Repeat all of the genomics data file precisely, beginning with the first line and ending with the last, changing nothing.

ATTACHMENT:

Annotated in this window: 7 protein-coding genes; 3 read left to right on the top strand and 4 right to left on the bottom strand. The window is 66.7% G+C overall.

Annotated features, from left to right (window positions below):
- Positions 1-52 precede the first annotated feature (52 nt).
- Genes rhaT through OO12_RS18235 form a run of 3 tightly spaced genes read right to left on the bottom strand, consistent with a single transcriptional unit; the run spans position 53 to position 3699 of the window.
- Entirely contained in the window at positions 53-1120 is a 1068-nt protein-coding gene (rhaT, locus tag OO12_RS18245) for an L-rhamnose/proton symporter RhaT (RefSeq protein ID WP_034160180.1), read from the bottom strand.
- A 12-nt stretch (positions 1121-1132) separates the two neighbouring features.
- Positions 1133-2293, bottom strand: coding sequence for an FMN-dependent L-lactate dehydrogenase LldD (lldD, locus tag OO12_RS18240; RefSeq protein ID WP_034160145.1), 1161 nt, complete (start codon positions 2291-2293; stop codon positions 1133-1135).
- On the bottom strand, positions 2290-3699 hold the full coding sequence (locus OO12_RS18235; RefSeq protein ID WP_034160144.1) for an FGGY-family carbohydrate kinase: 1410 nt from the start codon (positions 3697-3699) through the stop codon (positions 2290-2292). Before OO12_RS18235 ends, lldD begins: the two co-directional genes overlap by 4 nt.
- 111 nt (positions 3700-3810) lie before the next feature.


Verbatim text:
Annotated in this window: 7 protein-coding genes; 3 read left to right on the top strand and 4 right to left on the bottom strand. The window is 66.7% G+C overall.

Annotated features, from left to right (window positions below):
- Positions 1-52 precede the first annotated feature (52 nt).
- Genes rhaT through OO12_RS18235 form a run of 3 tightly spaced genes read right to left on the bottom strand, consistent with a single transcriptional unit; the run spans position 53 to position 3699 of the window.
- Entirely contained in the window at positions 53-1120 is a 1068-nt protein-coding gene (rhaT, locus tag OO12_RS18245) for an L-rhamnose/proton symporter RhaT (RefSeq protein ID WP_034160180.1), read from the bottom strand.
- A 12-nt stretch (positions 1121-1132) separates the two neighbouring features.
- Positions 1133-2293, bottom strand: coding sequence for an FMN-dependent L-lactate dehydrogenase LldD (lldD, locus tag OO12_RS18240; RefSeq protein ID WP_034160145.1), 1161 nt, complete (start codon positions 2291-2293; stop codon positions 1133-1135).
- On the bottom strand, positions 2290-3699 hold the full coding sequence (locus OO12_RS18235; RefSeq protein ID WP_034160144.1) for an FGGY-family carbohydrate kinase: 1410 nt from the start codon (positions 3697-3699) through the stop codon (positions 2290-2292). Before OO12_RS18235 ends, lldD begins: the two co-directional genes overlap by 4 nt.
- 111 nt (positions 3700-3810) lie before the next feature.